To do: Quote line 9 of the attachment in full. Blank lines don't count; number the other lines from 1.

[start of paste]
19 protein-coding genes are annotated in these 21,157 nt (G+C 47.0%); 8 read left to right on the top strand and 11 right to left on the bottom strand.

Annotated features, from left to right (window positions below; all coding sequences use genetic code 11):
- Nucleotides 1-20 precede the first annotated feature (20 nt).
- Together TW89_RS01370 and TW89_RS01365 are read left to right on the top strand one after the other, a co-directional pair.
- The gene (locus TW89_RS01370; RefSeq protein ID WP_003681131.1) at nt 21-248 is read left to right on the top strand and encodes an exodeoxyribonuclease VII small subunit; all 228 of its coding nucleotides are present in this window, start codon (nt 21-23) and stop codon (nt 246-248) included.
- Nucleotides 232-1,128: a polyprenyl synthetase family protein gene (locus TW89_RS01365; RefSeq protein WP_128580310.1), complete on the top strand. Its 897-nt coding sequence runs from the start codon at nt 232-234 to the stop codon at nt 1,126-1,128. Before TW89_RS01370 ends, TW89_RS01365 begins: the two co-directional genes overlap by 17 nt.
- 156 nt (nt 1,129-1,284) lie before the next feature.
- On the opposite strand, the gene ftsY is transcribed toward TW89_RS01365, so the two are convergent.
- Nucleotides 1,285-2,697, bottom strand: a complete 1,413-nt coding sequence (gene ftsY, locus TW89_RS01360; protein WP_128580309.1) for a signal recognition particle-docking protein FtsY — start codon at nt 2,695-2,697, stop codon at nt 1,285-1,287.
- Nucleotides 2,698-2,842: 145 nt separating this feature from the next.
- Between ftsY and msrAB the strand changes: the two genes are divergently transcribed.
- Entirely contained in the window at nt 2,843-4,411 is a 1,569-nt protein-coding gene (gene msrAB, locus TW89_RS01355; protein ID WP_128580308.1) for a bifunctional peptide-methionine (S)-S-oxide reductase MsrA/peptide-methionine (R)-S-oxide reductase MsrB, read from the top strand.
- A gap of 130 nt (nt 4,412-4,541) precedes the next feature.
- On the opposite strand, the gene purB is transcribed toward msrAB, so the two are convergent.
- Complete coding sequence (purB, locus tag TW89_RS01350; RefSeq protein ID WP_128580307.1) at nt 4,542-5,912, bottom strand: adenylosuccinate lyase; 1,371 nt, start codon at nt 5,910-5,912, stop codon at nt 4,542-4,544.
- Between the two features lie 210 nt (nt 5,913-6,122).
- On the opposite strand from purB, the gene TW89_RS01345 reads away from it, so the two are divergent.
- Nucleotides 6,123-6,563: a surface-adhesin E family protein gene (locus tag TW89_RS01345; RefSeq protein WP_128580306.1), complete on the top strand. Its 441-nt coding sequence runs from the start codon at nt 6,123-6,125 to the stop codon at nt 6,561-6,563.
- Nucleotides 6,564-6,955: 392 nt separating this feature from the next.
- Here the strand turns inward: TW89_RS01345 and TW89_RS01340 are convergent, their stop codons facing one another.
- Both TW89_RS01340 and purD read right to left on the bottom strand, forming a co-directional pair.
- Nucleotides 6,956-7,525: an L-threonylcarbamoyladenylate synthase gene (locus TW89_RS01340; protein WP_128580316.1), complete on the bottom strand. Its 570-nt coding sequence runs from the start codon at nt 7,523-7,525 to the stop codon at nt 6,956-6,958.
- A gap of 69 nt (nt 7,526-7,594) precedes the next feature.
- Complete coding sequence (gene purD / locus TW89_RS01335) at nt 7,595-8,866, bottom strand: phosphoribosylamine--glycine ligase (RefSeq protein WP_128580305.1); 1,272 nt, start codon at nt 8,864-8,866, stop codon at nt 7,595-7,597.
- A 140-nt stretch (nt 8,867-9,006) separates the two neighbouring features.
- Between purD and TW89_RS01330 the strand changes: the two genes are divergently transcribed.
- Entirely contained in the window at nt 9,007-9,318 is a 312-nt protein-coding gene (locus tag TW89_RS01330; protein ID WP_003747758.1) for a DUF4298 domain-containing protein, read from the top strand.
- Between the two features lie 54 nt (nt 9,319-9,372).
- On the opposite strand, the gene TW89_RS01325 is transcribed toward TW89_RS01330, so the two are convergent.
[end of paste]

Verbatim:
- Nucleotides 1,285-2,697, bottom strand: a complete 1,413-nt coding sequence (gene ftsY, locus TW89_RS01360; protein WP_128580309.1) for a signal recognition particle-docking protein FtsY — start codon at nt 2,695-2,697, stop codon at nt 1,285-1,287.